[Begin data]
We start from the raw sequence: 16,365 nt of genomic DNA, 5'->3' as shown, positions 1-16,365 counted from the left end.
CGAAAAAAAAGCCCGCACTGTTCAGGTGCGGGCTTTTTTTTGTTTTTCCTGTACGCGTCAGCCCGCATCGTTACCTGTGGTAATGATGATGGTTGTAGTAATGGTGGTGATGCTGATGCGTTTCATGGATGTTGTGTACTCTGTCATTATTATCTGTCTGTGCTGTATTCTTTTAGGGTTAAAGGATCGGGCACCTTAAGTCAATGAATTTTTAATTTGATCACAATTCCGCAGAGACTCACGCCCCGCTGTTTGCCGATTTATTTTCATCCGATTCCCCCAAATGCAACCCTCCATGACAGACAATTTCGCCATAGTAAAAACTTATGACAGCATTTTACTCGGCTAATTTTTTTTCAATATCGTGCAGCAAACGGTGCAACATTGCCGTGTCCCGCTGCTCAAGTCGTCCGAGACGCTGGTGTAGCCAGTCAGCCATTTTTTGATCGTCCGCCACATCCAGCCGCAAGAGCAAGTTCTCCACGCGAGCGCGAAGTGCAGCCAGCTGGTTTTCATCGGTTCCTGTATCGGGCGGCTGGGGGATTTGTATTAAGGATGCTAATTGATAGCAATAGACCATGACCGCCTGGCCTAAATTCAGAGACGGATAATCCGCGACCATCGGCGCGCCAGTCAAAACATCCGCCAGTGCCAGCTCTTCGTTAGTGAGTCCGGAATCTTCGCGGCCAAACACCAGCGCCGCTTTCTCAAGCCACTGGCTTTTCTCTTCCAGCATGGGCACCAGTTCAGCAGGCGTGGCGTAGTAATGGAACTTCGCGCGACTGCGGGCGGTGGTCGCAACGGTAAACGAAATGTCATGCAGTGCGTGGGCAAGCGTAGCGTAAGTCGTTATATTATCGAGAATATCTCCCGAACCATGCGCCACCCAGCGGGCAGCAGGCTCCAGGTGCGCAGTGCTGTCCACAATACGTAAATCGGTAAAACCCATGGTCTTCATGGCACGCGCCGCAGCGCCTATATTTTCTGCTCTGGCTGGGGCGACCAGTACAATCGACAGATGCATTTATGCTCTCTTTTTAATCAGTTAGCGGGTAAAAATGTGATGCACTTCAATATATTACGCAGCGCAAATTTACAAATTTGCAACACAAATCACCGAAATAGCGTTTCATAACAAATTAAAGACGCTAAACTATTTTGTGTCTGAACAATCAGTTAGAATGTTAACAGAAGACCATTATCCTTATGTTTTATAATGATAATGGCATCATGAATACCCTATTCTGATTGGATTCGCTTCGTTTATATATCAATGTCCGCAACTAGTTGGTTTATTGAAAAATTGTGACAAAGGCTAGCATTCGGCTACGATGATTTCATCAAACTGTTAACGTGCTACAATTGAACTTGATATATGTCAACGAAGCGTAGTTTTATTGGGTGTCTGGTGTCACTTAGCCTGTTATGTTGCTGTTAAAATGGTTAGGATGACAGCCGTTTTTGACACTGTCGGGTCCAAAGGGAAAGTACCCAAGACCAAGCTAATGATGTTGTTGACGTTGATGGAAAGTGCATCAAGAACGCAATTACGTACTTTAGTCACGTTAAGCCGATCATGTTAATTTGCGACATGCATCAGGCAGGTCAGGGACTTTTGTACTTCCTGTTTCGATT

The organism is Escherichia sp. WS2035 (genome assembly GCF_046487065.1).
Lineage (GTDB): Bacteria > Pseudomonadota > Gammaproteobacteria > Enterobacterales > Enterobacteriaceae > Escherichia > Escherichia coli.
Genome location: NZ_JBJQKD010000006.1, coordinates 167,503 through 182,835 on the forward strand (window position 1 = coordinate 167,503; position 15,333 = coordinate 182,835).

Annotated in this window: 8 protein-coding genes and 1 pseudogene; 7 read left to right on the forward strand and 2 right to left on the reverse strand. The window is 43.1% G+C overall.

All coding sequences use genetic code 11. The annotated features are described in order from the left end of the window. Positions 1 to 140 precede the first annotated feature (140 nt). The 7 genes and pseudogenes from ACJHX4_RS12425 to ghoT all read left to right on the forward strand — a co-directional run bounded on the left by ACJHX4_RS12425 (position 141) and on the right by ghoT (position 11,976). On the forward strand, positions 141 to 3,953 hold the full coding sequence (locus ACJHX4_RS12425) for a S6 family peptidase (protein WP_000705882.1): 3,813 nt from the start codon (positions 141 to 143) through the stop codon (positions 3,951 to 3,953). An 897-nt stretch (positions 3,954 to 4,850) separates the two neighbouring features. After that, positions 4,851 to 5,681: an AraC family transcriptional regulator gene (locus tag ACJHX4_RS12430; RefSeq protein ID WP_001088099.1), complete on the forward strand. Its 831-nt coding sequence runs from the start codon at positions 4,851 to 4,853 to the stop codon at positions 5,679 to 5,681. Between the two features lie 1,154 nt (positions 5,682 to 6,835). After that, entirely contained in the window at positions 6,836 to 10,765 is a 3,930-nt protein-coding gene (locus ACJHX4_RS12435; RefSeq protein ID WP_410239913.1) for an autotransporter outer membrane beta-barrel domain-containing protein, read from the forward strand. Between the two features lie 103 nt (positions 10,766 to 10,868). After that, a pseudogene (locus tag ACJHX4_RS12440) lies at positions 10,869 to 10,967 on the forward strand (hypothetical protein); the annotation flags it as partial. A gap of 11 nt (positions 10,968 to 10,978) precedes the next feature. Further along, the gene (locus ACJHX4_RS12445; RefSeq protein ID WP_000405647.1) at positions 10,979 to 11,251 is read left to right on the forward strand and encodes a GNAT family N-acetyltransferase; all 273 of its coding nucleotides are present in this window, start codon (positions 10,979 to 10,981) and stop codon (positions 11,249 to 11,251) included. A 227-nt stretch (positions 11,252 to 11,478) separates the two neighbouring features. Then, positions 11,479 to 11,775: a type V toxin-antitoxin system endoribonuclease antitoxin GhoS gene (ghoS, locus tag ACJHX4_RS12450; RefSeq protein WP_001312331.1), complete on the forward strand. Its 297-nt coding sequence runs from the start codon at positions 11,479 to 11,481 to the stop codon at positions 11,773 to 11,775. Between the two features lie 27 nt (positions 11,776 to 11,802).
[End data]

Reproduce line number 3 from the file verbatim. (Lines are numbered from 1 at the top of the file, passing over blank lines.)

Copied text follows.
The organism is Escherichia sp. WS2035 (genome assembly GCF_046487065.1).